It makes me smile when I remember the night when I was playing a bar gig - one of the patrons tossed me a $50 bill mid-solo because he was so impressed with my ability to play the blues. I was so happy, plus I really needed the extra money at the time!

Which meetings have been the most important experiences for you? What is the best advice ever given you?

Meeting Buddy Guy’s keyboard player, Marty Sammon, and getting him to play on some of my tracks. I’ve also been fortunate to meet Dickey Betts, Andy Aledort and Lucky Peterson. The best advice I’ve gotten is that the music business is full of ups and downs and you can't pay too much attention to the downs. You’re doing this because you love it and you need to please yourself. If you are authentic, the audience will respond.

"Blues music gave me a vehicle to express myself and share myself with others." Photo by D. Di Vincenzo

Are there any memories from recording time which you’d like to share with us?

We had a lot of fun experimenting with ‘found sound’ on the track ‘Didn’t Commit The Crime’. We dropped toolboxes, banged on steel ladders and distorted some of the vocals to create an apocalyptic vibe.

What do you miss most nowadays from the music of past? What are your hopes and fears for the future of?

I miss the deeper level of musicianship on every instrument. I miss the tone of the old instruments. I miss the heartfelt lyrics. I’m not so much a fan of modern day reliance on gimmicks at a show. I hope that Blues music will be less shunned in the media and have more inclusiveness in major competitions such as the ‘Grammys'. My fear is that awards shows are slowing pulling Blues out of the mainstream programming and replacing it with too much dance and pop music.

What are the lines that connect the legacy of Blues with Soul, Reggae and continue to Rock and Roots music?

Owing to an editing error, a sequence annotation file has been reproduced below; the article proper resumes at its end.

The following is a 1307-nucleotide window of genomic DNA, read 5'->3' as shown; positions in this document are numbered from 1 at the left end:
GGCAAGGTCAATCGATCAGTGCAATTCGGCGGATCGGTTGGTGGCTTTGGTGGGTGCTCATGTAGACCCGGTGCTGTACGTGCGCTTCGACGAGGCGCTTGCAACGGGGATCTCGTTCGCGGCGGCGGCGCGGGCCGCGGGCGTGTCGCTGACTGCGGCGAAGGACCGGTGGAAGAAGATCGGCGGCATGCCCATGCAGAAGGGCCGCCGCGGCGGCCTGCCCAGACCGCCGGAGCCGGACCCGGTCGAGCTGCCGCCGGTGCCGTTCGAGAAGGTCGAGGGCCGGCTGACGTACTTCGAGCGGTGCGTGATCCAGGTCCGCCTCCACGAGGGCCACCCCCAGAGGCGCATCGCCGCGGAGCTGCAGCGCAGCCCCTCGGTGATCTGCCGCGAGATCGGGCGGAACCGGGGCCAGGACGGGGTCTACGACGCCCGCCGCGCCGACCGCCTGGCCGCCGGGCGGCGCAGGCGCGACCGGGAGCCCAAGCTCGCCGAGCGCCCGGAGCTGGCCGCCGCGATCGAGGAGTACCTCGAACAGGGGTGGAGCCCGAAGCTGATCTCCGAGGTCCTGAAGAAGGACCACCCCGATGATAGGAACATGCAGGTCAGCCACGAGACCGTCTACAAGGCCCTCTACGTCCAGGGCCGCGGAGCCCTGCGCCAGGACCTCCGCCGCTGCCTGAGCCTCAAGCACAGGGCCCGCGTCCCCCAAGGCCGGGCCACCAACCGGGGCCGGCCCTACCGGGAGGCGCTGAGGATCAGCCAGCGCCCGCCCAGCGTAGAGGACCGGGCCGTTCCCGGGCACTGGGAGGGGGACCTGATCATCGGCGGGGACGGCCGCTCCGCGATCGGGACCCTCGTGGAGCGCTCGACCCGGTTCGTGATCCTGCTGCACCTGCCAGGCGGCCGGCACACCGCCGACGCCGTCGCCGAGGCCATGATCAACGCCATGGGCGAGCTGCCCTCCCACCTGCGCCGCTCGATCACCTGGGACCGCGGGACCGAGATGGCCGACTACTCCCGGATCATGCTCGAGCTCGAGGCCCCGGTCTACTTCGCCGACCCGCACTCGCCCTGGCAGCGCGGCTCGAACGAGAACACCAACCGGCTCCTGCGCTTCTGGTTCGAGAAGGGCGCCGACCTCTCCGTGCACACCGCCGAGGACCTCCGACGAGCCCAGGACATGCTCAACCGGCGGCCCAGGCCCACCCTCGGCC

The connecting lines as I see it are spirituality, shared hardships and the general poetry of life through sound.

If you could change one thing in the musical world and it would become a reality, what would that be?

I would love it if Blues music gained more respect. I would love to change the misconception that Blues music is somehow boring or outdated. Too many people have never even heard the names of some of the Blues greats like ‘John Lee Hooker’, “Albert King’ or ‘Freddie King’. The list goes on and on...

"I miss the deeper level of musicianship on every instrument. I miss the tone of the old instruments. I miss the heartfelt lyrics."

What has made you laugh lately and what touched (emotionally) you from the music circuits?

Listening to my music on a French-Canadian radio station and hearing the DJ refer to me as a ‘maniac en guitar’ gave me a great laugh!

From the musical point of view what are the differences between Canadian and American scene?

It can be difficult to be a travelling musician in Canada because the population here is much more sparse than in America. As beautiful as Canada is, you are playing in a metaphorical wilderness here. There are so many miles separating each city and town. In America, the increased population allows musicians to more easily roll from city to city and gain a dedicated following.

Let’s take a trip with a time machine, so where and why would you really wanna go for a whole day..?

Without a doubt, I would go back to my childhood home in Motherwell, Scotland - the Old Mill Hotel. We ran the hotel as a family business. We left Scotland in 1985 to move to Canada. Although I love Canada very much, my heart still yearns for Scotland.

Johnny Cox & the Magnetic Line - Home

Photo by D. Di Vincenzo